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This coffee tastes like...pizza?!

Yucky Coffee Face

Does this sound familiar?
Do you store your coffee in the bag you got it in and in the refrigerator?
Stop doing it! Here's why:
Coffee stored in the refrigerator can absorb moisture - and odors and flavors - from the air around it because it's hygroscopic (big fancy word, huh?) Just like the baking soda you keep in your fridge for that very reason.

 

Here are some better ways to store your coffee after you've opened the bag:

Ground coffee

Ground Coffee

  • Store your opened bag of coffee on a pantry shelf or in your cupboard in an airtight, opaque container away from light, heat and moisture.
  • If you don't have an airtight container, close the bag with a rubber band and then place that bag in a resealable plastic bag. (Also keep away from light, heat and moisture.) Or you can buy one of our own airtight canisters!
  • Because ground coffee has an increased exposure to oxygen, it will generally last about 1 - 2 weeks stored this way before it should be replaced.
Whole Bean Coffee

Whole Bean Coffee

  • Buy only what you need for 1 - 2 weeks for optimal freshness. Coffee tastes the best when it's brewed right after grinding the beans.
  • If you buy whole bean coffee in larger amounts, then portion it out into smaller bags or containers and put the larger amount into an airtight container.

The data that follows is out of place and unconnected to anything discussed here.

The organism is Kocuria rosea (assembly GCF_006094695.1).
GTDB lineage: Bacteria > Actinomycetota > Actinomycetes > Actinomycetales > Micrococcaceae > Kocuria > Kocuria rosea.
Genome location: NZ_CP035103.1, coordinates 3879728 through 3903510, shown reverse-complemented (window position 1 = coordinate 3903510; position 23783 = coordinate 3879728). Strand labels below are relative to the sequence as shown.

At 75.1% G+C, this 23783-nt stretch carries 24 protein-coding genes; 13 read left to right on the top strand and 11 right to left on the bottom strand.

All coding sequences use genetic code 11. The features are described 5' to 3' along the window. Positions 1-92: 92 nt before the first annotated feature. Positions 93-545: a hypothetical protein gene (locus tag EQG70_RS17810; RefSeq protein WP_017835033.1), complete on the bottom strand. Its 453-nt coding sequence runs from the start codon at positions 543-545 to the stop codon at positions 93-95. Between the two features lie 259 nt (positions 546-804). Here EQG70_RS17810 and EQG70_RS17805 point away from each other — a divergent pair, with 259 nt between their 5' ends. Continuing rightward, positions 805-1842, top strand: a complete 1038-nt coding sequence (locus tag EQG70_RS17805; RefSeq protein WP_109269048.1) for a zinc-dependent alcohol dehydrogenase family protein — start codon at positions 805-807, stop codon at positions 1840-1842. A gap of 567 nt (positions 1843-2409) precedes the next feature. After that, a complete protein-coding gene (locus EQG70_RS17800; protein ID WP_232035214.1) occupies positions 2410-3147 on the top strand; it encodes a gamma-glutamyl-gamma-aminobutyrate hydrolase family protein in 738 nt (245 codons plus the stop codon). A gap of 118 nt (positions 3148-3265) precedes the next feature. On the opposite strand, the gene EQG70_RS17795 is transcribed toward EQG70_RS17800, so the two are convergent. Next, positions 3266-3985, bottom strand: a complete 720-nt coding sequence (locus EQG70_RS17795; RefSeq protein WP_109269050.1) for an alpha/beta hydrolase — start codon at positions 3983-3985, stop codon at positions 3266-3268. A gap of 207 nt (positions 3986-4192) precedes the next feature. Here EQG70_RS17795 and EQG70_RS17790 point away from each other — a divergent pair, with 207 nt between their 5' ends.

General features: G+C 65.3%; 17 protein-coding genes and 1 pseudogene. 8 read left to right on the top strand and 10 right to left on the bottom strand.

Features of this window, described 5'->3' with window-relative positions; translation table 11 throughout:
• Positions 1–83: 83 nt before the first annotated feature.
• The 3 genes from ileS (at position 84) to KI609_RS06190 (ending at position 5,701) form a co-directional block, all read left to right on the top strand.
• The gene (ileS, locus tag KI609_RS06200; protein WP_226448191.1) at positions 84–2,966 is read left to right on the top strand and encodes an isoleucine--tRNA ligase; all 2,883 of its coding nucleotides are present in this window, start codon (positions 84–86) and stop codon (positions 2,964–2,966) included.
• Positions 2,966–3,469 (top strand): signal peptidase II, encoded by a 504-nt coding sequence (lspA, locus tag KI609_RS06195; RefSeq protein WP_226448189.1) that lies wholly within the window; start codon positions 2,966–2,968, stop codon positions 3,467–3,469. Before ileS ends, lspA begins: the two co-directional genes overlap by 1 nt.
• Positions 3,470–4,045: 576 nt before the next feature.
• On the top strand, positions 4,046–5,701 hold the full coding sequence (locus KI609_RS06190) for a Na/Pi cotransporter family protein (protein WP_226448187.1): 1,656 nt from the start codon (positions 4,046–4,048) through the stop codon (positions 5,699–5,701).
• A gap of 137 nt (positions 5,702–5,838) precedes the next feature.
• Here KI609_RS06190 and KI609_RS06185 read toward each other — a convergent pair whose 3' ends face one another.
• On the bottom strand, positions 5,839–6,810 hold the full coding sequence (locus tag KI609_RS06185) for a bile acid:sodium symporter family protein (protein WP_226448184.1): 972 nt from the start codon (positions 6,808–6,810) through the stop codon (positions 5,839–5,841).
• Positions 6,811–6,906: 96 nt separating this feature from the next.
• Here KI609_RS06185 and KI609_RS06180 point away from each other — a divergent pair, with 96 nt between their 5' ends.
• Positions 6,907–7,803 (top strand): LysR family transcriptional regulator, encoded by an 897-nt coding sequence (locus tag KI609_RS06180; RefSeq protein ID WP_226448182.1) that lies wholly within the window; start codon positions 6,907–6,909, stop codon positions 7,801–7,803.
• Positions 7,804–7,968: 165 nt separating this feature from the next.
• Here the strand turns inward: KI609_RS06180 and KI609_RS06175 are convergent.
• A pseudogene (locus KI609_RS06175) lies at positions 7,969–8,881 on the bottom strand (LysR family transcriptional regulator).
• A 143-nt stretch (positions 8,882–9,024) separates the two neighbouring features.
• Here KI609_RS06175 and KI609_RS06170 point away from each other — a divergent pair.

• Again, keep all coffee (whole or ground) away from heat, light, and moisture.

Is it okay to freeze your coffee?

 Well, it depends.
It's fine to freeze whole beans for up to two months in an airtight container as long as you're not taking them in and out during that time period. Any longer than that in the freezer and you'll end up with freezer burn on your beans.

Frozen coffee beans

"For a large amount of coffee, first divide it into smaller portions, then freeze the portions in airtight bags," recommends Robert Nelson, president and chief executive officer of the National Coffee Association

If you freeze the coffee you use every day, the continuous fluctuation in temperature will create moisture in the bag, which can make your morning brew taste like cardboard...or worse. That's because the cell structure changes in the bean when exposed to moisture, which causes a loss of oils that give coffee its wonderful aroma and flavor.

When you finally do remove your smaller packaged frozen beans, put them on a shelf to thaw, and grind and brew within two weeks so the coffee truly is good to the very last drop.